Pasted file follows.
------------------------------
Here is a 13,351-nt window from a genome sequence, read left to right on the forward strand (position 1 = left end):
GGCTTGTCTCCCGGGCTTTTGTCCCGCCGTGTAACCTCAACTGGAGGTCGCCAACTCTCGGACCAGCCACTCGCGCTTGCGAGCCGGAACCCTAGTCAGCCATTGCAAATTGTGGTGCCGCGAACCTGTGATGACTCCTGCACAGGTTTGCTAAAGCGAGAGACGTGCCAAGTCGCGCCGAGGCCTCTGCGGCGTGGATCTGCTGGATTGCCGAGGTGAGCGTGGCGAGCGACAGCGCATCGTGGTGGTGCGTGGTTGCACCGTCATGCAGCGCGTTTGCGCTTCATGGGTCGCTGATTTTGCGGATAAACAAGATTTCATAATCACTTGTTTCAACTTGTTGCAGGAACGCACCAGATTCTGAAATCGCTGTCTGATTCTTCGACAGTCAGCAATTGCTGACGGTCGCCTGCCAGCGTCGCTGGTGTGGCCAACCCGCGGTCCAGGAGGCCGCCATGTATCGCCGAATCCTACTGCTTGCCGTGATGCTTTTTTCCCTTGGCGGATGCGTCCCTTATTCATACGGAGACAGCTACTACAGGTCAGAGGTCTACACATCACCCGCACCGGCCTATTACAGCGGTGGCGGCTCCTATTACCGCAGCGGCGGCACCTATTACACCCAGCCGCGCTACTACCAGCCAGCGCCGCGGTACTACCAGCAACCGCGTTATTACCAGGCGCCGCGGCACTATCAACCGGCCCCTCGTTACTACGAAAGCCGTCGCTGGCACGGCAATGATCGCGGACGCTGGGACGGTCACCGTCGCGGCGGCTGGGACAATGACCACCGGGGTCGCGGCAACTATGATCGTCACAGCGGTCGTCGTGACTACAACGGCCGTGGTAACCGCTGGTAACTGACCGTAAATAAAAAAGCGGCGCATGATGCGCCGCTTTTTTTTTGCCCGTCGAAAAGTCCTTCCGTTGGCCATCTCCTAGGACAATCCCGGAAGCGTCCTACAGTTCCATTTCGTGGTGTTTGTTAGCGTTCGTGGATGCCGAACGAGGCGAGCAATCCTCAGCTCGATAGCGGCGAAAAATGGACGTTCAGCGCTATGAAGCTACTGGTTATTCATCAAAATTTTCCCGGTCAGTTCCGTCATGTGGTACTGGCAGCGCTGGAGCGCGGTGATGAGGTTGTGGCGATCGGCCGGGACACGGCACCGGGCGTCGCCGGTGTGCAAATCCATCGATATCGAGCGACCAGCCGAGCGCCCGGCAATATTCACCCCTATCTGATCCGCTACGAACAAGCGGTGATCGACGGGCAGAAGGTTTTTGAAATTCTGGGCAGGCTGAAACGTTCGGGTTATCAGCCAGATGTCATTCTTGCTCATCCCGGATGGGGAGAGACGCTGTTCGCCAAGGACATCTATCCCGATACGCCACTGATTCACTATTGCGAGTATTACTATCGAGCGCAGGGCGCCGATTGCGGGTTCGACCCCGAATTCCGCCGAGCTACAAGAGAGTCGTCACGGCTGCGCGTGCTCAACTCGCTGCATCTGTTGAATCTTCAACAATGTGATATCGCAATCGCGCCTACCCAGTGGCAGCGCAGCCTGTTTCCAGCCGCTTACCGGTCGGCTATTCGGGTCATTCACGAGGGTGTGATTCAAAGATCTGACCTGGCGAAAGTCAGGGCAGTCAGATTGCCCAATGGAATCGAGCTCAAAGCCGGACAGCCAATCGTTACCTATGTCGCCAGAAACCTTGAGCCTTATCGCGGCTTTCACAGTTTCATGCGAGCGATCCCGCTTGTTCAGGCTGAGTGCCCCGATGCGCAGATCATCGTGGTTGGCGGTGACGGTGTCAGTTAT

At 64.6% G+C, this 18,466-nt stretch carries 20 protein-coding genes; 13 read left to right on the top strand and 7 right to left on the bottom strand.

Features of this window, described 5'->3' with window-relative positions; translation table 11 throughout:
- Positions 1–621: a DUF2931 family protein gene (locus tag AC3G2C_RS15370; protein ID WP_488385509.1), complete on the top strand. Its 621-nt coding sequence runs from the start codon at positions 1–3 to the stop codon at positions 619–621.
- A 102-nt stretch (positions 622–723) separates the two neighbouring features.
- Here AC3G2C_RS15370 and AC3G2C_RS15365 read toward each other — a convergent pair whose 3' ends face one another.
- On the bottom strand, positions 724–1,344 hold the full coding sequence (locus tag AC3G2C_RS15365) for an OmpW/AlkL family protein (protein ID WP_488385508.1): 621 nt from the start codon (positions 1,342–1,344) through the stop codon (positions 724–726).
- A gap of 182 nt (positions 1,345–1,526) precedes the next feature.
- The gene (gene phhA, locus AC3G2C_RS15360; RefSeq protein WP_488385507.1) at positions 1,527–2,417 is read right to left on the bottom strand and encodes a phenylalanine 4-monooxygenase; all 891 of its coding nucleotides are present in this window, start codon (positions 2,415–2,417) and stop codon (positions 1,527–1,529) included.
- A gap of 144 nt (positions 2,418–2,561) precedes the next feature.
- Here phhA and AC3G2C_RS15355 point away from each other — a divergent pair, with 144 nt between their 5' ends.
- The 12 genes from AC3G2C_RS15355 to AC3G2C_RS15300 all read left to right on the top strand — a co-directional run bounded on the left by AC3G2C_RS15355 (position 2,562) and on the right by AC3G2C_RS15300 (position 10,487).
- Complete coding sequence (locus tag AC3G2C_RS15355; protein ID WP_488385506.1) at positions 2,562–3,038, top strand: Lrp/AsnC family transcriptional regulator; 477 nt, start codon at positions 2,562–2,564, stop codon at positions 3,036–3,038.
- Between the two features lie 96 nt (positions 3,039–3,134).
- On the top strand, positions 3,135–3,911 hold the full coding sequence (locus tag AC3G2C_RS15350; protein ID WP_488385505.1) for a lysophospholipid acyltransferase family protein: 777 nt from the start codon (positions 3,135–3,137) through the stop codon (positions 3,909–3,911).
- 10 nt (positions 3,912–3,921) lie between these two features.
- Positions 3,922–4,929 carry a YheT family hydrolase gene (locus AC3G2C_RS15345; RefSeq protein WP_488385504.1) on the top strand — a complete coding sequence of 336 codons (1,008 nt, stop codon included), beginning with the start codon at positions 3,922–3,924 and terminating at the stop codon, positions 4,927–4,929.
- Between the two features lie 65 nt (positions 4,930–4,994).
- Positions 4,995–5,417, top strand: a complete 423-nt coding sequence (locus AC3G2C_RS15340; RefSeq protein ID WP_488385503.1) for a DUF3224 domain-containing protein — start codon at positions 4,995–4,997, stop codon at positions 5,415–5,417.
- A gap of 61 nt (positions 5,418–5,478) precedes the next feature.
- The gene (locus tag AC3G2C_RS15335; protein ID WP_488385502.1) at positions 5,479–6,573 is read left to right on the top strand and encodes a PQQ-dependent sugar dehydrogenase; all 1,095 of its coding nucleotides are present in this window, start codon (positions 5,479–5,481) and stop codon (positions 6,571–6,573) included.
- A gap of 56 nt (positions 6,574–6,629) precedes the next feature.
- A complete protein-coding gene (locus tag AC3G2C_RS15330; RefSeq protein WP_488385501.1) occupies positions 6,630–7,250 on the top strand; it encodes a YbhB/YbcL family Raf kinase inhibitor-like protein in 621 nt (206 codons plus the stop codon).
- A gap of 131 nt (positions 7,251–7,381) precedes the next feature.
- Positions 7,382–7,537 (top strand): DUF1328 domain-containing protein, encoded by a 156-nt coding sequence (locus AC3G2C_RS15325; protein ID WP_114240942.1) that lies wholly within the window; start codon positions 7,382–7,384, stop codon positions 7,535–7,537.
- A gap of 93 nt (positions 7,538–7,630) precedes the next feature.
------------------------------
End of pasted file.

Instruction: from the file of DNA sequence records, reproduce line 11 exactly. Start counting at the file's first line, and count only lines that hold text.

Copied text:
- A gap of 144 nt (positions 2,418–2,561) precedes the next feature.